Tips & tricks: make a bootable GRUB CD-ROM

For the uninitiated, GRUB is the Grand Unified Bootloader. It's a little tiny, but important, bit of software that allows you to actually boot into Linux, BSD and all sorts of other operating systems (it even 'chainloads' Windows in a dual-boot environment).

It's great when it's working fine, but occasionally you might lose it. If you're doing a dual boot, and you reinstall Windows, for example, Windows setup helpfully deletes any other bootloader on the system for you.

In these cases, it can be a really good idea to burn yourself a copy of GRUB on CD, so that if for some reason you can't boot in, you can pop in your CD, type in the boot commands for your system and get right up and running again (perhaps reinstalling GRUB to the hard drive again).

Making a GRUB CD is frightfully easy - in fact there is a page on the official GNU GRUB site all about it:

Here is an example of procedures to make a bootable CD-ROM image. First, make a top directory for the bootable image, say, iso:

$ mkdir iso

Make a directory for GRUB:

$ mkdir -p iso/boot/grub

Copy the file stage2_eltorito:

$ cp /usr/share/grub/i386-pc/stage2_eltorito iso/boot/grub

If desired, make the config file menu.lst under iso/boot/grub (see Configuration), and copy any files and directories for the disc to the directory iso/.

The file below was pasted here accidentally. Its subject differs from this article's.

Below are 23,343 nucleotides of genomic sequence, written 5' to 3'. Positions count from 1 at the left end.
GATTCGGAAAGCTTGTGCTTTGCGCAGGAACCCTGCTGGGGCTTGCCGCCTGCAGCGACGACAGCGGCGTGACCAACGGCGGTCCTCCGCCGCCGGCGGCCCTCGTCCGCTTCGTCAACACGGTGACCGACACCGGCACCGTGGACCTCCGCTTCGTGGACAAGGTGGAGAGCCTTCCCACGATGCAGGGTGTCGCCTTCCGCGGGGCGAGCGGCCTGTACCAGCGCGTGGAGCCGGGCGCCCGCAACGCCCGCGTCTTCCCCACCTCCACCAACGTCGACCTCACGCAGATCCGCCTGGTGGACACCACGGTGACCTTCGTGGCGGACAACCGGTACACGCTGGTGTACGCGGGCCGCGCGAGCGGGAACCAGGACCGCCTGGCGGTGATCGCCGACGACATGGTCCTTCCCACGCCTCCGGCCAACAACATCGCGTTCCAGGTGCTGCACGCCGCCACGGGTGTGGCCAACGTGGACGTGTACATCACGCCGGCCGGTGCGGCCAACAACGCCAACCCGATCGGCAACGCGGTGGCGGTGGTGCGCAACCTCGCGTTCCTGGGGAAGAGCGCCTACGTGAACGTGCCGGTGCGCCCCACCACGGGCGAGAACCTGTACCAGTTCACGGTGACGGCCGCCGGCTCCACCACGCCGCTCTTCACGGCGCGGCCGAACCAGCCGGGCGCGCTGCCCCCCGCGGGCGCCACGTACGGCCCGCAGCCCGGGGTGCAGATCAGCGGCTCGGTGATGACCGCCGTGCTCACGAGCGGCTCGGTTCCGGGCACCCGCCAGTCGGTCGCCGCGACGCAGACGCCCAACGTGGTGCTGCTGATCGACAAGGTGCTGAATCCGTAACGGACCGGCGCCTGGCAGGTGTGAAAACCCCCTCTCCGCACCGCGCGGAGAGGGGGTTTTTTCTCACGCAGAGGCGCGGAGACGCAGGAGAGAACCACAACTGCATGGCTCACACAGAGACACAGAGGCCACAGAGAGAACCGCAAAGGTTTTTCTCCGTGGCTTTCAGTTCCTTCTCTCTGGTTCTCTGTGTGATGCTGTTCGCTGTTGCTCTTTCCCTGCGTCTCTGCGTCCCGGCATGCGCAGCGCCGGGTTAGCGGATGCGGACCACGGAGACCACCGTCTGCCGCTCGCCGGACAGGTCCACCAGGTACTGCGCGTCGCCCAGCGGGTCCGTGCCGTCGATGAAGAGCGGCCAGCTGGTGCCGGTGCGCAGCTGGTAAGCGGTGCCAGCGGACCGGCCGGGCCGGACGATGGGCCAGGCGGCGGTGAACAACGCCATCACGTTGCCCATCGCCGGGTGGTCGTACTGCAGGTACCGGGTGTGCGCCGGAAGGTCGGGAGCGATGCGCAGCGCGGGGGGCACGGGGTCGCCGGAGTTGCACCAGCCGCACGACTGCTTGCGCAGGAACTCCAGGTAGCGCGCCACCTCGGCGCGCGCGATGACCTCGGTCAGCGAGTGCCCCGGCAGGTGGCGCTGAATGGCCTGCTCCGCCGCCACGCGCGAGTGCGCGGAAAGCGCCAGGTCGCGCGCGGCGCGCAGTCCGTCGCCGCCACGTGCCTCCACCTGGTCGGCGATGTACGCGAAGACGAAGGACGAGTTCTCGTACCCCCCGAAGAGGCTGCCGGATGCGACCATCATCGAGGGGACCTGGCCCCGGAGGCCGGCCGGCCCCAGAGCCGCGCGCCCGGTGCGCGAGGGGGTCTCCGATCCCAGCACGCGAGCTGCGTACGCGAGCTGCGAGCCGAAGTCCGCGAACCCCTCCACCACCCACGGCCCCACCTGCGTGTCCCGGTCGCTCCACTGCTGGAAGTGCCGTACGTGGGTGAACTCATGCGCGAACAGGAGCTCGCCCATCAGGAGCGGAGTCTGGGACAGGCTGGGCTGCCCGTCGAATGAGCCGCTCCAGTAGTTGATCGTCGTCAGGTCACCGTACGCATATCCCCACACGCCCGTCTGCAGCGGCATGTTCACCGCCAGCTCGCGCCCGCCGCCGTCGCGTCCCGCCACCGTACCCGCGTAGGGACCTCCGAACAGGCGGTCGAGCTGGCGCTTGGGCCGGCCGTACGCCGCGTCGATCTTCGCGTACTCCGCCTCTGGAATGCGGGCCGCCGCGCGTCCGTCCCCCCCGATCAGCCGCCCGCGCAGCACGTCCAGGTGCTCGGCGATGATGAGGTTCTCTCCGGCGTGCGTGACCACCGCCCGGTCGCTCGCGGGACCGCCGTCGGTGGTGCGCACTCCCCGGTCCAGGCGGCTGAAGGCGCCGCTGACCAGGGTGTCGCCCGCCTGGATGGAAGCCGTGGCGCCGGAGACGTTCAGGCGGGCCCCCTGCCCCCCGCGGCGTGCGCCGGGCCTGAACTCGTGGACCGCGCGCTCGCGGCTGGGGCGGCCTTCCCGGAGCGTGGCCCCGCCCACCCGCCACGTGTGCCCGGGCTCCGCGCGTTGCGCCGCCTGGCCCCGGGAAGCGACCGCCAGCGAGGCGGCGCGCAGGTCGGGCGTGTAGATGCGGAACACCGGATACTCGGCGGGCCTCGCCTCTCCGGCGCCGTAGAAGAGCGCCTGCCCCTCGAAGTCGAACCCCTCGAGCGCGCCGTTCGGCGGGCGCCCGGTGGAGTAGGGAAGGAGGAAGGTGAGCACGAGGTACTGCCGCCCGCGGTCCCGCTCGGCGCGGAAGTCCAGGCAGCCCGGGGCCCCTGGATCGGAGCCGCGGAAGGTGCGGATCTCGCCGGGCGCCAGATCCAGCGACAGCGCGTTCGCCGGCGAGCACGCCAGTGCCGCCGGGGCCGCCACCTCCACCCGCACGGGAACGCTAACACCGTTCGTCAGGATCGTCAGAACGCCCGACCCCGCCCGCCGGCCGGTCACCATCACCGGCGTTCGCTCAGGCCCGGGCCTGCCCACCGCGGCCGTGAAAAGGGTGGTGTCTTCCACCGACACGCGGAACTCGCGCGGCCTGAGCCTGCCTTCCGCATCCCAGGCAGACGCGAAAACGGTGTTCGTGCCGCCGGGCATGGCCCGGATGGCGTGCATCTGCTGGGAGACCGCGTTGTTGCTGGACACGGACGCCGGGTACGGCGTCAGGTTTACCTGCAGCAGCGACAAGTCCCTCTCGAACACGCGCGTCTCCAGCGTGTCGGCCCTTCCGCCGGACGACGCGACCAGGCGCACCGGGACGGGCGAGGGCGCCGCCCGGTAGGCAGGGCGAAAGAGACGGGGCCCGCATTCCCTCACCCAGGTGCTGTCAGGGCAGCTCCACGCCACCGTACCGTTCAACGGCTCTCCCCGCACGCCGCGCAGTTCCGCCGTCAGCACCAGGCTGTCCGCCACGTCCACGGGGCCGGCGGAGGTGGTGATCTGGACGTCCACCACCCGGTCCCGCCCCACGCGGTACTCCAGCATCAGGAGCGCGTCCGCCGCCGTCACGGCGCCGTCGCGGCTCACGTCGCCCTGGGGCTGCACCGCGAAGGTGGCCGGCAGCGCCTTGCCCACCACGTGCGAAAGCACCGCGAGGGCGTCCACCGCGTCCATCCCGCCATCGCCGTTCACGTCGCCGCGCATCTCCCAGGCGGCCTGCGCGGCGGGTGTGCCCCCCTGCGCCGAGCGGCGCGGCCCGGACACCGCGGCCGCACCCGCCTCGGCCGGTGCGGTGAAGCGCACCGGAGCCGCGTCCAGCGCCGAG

Finally, make a ISO9660 image file like this:

$ mkisofs -R -b boot/grub/stage2_eltorito -no-emul-boot \
-boot-load-size 4 -boot-info-table -o grub.iso iso

This produces a file named grub.iso, which then can be burned into a CD (or a DVD). mkisofs has already set up the disc to boot from the boot/grub/stage2_eltorito file, so there is no need to setup GRUB on the disc. (Note that the -boot-load-size 4 bit is required for compatibility with the BIOS on many older machines.)

In most cases, just follow those instructions and you'll end up with a nice shiny ISO image that you can burn to CD with your favourite burning software and get yourself out of that next sticky situation (or fix your Linux dual boot part after installing Vista, maybe).


Avatar for peter Peter Upfold -

Peter Upfold is a technology enthusiast from the UK. Peter’s interest in Linux stems back to 2003, when curiosity got the better of him and he began using SUSE 9.0. Now he runs Linux Mint 9 on the desktop, runs a CentOS-based web server from home for his personal website and dabbles in all sorts of technology things across the Windows, Mac and open source worlds.

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